Analyzing Star Trails, Part Two: Length Of The Lines

In Part One, I talked about the shape of star trails. In Part Three, I talk about color and intensity. Here, I’m going to explore some of the issues regarding how far the stars streak across the frame.

Some people are surprised when I tell them that the length of a star trail varies according the direction in which you point your camera. A person I told this to recently said she was certain that I was just trying to pull her leg. I have no clue why someone would think I would do something like that (insert sound of throat clearing here), but I assured her that I was telling the truth.

To understand this phenomenon, first make sure you read Part One of this series. Now, imagine those lines (star trails) encircling Earth. In effect, they are just like imaginary lines of latitude that are suspended in space above Earth. A line directly above the equator is going to be much longer than one near the poles since it has to travel all the way around the widest part of Earth.

If you were standing on the equator and pointed your camera at a star directly overhead at the zenith and shot a one-hour shutter speed, the light streak would occupy 1/24th of the star’s imaginary line in the example above. If you were standing close to the North Pole and did the same thing, the star streak would still occupy 1/24th of the imaginary line, but the streak would be shorter since Earth rotates a shorter distance at the poles than it does at the equator.

Star trails around Polaris

Stars farther away from Polaris create longer streaks than those closer in. Polaris barely streaks at all since it is nearly at the the celestial pole.

Here’s another and perhaps easier way to visualize what’s going on. When we shoot star trails, we don’t capture the full circle of trails unless we shoot from a location that is in darkness for the full 24-hour period and we point the camera toward the celestial pole. We only capture a slice out of the star’s apparent 24-hour rotation around the pole. Look at a star trail photo that shows star streaks circling Polaris and you can see this plainly. You’ll see that Polaris shows almost no streaking, since it’s nearly at the exact celestial pole, but the star streaks get longer the farther away from Polaris you go. Streaks that are closer to the poles will be shorter because they have a shorter distance to cover in their rotation around the pole.

How different the streaks are depends on the direction you’re shooting and the field of view. A wide-angle lens is going to cover a broader range of the differing star-trail circumferences than a telephoto will, so you’ll get a wider range of streak lengths. The farther away from the north or south celestial pole you go, the longer the streaks will be.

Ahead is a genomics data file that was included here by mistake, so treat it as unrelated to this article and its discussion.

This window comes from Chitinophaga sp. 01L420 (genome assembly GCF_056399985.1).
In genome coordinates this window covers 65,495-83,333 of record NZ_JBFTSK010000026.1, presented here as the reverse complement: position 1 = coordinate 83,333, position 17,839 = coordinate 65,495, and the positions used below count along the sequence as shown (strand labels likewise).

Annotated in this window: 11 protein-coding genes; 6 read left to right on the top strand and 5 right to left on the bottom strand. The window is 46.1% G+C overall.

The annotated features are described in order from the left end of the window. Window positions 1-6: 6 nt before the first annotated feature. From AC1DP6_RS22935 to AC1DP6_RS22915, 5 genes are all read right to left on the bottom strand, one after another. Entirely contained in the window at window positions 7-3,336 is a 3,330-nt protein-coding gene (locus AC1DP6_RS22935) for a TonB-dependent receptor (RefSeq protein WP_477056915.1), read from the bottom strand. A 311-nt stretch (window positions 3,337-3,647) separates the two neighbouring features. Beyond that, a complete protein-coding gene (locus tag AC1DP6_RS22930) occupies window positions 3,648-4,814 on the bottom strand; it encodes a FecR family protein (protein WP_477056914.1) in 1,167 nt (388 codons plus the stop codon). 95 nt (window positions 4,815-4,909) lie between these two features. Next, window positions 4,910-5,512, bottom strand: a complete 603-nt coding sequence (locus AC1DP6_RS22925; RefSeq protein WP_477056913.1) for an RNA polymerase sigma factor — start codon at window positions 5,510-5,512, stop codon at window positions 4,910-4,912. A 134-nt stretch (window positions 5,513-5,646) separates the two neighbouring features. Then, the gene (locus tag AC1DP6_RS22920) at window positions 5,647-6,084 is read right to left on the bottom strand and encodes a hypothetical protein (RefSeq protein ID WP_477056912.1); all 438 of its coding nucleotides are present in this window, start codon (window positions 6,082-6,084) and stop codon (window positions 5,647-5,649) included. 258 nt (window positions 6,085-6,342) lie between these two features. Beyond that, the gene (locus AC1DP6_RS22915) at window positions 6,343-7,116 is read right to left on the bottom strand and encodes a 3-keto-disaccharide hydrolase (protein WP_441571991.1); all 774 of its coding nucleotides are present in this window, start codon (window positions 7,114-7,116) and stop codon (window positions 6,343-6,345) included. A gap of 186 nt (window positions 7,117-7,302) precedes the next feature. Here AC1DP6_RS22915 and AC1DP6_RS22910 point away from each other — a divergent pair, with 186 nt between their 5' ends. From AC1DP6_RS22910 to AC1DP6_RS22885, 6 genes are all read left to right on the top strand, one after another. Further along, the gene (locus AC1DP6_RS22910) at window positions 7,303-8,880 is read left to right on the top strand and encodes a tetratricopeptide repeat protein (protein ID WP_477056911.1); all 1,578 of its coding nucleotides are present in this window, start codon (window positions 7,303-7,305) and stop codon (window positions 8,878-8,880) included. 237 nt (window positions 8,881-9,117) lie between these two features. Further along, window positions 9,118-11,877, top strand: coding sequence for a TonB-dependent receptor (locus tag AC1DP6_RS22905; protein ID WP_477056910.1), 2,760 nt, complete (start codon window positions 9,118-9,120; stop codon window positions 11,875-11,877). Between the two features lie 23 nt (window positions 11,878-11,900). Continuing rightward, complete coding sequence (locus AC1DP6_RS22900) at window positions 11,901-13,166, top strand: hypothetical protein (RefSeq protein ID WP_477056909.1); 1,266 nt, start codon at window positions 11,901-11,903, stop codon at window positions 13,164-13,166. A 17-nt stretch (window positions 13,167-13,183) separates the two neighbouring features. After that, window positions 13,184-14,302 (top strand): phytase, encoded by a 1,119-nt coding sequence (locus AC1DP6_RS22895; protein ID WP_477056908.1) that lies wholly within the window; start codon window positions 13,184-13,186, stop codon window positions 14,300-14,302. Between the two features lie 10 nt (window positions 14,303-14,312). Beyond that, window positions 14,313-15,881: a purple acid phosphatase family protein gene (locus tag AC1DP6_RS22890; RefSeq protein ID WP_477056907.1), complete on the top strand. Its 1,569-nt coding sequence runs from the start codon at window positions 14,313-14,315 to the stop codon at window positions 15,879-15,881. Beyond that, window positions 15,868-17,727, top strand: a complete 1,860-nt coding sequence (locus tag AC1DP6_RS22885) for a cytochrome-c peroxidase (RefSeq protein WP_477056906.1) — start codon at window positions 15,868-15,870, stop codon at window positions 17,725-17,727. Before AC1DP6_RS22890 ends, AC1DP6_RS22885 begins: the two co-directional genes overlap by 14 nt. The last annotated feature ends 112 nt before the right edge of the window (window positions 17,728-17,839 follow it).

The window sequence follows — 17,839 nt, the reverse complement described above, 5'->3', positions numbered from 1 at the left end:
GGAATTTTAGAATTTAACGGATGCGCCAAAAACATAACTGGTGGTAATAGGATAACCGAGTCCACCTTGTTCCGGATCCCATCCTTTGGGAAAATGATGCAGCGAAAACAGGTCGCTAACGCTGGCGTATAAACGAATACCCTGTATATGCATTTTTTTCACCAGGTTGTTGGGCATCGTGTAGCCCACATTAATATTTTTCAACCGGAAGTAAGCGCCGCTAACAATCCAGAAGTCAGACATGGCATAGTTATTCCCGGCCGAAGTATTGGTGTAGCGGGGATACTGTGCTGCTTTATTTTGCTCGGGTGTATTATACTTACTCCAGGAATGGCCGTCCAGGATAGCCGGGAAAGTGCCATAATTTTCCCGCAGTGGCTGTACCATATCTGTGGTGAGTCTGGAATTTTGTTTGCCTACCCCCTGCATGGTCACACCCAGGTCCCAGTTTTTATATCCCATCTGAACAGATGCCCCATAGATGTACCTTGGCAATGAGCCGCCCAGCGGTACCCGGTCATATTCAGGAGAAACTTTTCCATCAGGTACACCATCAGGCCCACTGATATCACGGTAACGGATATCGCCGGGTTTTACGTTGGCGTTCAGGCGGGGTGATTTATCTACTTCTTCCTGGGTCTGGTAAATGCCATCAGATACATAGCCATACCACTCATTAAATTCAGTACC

At this point, you might be asking what difference it makes whether or not the length of a star trail varies. Not a lot, actually. I did say in Part One that there is a practical application for this, but it applies more to shooting stars as pinpoints of light than it does star trails. With star trails, it doesn’t really matter how long the streak is as long as it’s a least enough to look good. Sure, you can shoot a shutter speed of only a couple minutes and record a star trail, but it’s probably going to look more like a mistake than a good star-trail image. “Why is that star streaked?” is probably the response you’ll get more than, “Wow, look at those star trails!”

How long the trails need to be to look good is purely subjective. Personally, I like to go with a minimum of 30 minutes for the shutter speed and preferably two or three hours. Interestingly, and in apparent opposition to everything I said above, it doesn’t make a lot of difference where in the sky you shoot for any given shutter speed. That’s because with a wide-angle lens, you’re going to be covering a wide enough range to capture some longer trails even if you point to Polaris and with a telephoto lens, you’ll be covering a narrower field of view, which will make the star trails occupy more of the frame and appear longer. By the way, that’s at least 30 minutes of accumulative time. I probably wouldn’t shoot a 30-minute exposure for star trails, but would shoot six 5-minute exposures instead. When I can, I load a fresh battery and shoot as many exposures as it will take, which is around 3 hours’ worth in my D800.

The issue of shutter speed, focal length, and direction of view when shooting stars as pinpoints of light instead of star trails is such an important consideration that I’m going to write a separate article just for the topic. For here, I’ll give you the short version. Since the length of star trails varies according to the direction in which we shoot, it makes sense that the longest shutter speed we can use before obvious streaking occurs will vary also according to direction.  And the longer the lens, the narrower the field of view, which means any streaking will show up more quickly.

Admittedly, in the grand scheme of things, none of this really matters for most photographers. Just point your camera at the sky and let ‘er rip! But for geeks like me, size really does matter.

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